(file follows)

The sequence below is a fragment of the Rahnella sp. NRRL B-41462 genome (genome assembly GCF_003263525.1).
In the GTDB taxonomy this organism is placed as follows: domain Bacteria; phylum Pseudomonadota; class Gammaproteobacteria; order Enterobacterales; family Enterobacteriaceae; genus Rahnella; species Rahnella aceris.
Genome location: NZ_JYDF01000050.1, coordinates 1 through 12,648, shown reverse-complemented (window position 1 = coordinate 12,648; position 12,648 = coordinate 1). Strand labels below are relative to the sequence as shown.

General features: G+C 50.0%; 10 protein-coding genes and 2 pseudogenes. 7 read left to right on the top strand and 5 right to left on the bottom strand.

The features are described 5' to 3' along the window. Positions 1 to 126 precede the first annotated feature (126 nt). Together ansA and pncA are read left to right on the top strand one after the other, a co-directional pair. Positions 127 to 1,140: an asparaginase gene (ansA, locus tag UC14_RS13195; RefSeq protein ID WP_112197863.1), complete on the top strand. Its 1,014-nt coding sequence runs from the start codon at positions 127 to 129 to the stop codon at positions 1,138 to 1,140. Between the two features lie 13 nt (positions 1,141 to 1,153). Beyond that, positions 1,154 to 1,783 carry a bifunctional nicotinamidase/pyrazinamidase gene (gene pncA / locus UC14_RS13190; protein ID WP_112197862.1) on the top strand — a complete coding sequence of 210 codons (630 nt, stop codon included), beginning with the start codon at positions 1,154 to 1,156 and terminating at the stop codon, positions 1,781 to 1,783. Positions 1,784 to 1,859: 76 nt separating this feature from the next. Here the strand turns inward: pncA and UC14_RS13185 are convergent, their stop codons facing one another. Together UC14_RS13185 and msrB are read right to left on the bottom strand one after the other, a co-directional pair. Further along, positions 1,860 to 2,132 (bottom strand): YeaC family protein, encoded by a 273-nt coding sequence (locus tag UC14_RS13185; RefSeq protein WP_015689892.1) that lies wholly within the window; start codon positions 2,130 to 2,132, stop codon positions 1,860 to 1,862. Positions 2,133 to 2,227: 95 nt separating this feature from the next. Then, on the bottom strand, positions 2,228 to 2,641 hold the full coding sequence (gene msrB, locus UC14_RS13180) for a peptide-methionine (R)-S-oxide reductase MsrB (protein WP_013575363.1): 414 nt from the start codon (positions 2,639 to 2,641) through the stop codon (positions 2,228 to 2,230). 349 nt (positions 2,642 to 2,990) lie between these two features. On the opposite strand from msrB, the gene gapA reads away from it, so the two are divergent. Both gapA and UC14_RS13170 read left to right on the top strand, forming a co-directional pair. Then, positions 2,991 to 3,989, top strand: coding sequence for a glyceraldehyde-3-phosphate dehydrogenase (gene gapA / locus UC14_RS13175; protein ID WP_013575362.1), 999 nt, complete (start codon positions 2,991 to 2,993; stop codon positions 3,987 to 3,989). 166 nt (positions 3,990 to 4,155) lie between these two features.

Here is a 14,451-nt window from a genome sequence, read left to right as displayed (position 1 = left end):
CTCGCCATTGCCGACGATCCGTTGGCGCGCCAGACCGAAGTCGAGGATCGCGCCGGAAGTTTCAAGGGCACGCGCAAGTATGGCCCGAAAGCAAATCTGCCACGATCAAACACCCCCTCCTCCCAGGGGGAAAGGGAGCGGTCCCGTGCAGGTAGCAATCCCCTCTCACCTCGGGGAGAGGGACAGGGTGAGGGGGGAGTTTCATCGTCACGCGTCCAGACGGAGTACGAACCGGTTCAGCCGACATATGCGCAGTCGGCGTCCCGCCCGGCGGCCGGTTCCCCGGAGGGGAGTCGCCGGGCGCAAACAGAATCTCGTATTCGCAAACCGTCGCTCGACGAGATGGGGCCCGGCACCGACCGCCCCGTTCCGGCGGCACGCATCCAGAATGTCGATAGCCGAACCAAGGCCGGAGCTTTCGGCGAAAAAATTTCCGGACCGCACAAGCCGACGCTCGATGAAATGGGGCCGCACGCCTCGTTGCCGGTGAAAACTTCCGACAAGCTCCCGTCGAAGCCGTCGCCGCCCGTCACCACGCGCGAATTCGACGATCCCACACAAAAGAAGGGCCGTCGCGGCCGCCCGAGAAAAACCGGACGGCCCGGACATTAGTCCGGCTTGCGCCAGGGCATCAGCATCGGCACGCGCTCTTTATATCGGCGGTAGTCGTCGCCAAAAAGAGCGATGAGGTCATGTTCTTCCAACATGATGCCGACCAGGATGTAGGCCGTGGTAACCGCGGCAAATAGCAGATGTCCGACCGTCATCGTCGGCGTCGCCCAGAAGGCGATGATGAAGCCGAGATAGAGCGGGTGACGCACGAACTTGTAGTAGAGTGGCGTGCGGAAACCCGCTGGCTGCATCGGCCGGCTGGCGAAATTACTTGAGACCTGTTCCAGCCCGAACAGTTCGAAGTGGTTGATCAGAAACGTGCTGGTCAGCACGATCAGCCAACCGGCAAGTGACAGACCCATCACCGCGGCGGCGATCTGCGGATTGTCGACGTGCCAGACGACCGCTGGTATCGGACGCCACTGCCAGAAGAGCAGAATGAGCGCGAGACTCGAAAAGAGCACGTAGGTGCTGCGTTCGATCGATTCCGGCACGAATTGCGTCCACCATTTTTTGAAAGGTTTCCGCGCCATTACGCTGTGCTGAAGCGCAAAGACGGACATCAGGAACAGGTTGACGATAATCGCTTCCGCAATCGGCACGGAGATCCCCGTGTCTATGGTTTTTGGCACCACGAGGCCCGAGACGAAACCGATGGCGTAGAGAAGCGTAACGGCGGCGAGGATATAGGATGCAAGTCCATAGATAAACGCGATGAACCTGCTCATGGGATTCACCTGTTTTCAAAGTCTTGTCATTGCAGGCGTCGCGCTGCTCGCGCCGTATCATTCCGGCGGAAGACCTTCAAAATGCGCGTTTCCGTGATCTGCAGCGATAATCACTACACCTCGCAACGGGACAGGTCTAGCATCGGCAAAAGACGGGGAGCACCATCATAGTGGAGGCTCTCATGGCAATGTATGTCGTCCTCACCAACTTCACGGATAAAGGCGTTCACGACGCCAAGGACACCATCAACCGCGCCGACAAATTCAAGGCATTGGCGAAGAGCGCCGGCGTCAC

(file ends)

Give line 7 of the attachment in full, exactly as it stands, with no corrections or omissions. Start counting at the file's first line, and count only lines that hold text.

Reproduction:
CTCGCCATTGCCGACGATCCGTTGGCGCGCCAGACCGAAGTCGAGGATCGCGCCGGAAGTTTCAAGGGCACGCGCAAGTATGGCCCGAAAGCAAATCTGCCACGATCAAACACCCCCTCCTCCCAGGGGGAAAGGGAGCGGTCCCGTGCAGGTAGCAATCCCCTCTCACCTCGGGGAGAGGGACAGGGTGAGGGGGGAGTTTCATCGTCACGCGTCCAGACGGAGTACGAACCGGTTCAGCCGACATATGCGCAGTCGGCGTCCCGCCCGGCGGCCGGTTCCCCGGAGGGGAGTCGCCGGGCGCAAACAGAATCTCGTATTCGCAAACCGTCGCTCGACGAGATGGGGCCCGGCACCGACCGCCCCGTTCCGGCGGCACGCATCCAGAATGTCGATAGCCGAACCAAGGCCGGAGCTTTCGGCGAAAAAATTTCCGGACCGCACAAGCCGACGCTCGATGAAATGGGGCCGCACGCCTCGTTGCCGGTGAAAACTTCCGACAAGCTCCCGTCGAAGCCGTCGCCGCCCGTCACCACGCGCGAATTCGACGATCCCACACAAAAGAAGGGCCGTCGCGGCCGCCCGAGAAAAACCGGACGGCCCGGACATTAGTCCGGCTTGCGCCAGGGCATCAGCATCGGCACGCGCTCTTTATATCGGCGGTAGTCGTCGCCAAAAAGAGCGATGAGGTCATGTTCTTCCAACATGATGCCGACCAGGATGTAGGCCGTGGTAACCGCGGCAAATAGCAGATGTCCGACCGTCATCGTCGGCGTCGCCCAGAAGGCGATGATGAAGCCGAGATAGAGCGGGTGACGCACGAACTTGTAGTAGAGTGGCGTGCGGAAACCCGCTGGCTGCATCGGCCGGCTGGCGAAATTACTTGAGACCTGTTCCAGCCCGAACAGTTCGAAGTGGTTGATCAGAAACGTGCTGGTCAGCACGATCAGCCAACCGGCAAGTGACAGACCCATCACCGCGGCGGCGATCTGCGGATTGTCGACGTGCCAGACGACCGCTGGTATCGGACGCCACTGCCAGAAGAGCAGAATGAGCGCGAGACTCGAAAAGAGCACGTAGGTGCTGCGTTCGATCGATTCCGGCACGAATTGCGTCCACCATTTTTTGAAAGGTTTCCGCGCCATTACGCTGTGCTGAAGCGCAAAGACGGACATCAGGAACAGGTTGACGATAATCGCTTCCGCAATCGGCACGGAGATCCCCGTGTCTATGGTTTTTGGCACCACGAGGCCCGAGACGAAACCGATGGCGTAGAGAAGCGTAACGGCGGCGAGGATATAGGATGCAAGTCCATAGATAAACGCGATGAACCTGCTCATGGGATTCACCTGTTTTCAAAGTCTTGTCATTGCAGGCGTCGCGCTGCTCGCGCCGTATCATTCCGGCGGAAGACCTTCAAAATGCGCGTTTCCGTGATCTGCAGCGATAATCACTACACCTCGCAACGGGACAGGTCTAGCATCGGCAAAAGACGGGGAGCACCATCATAGTGGAGGCTCTCATGGCAATGTATGTCGTCCTCACCAACTTCACGGATAAAGGCGTTCACGACGCCAAGGACACCATCAACCGCGCCGACAAATTCAAGGCATTGGCGAAGAGCGCCGGCGTCAC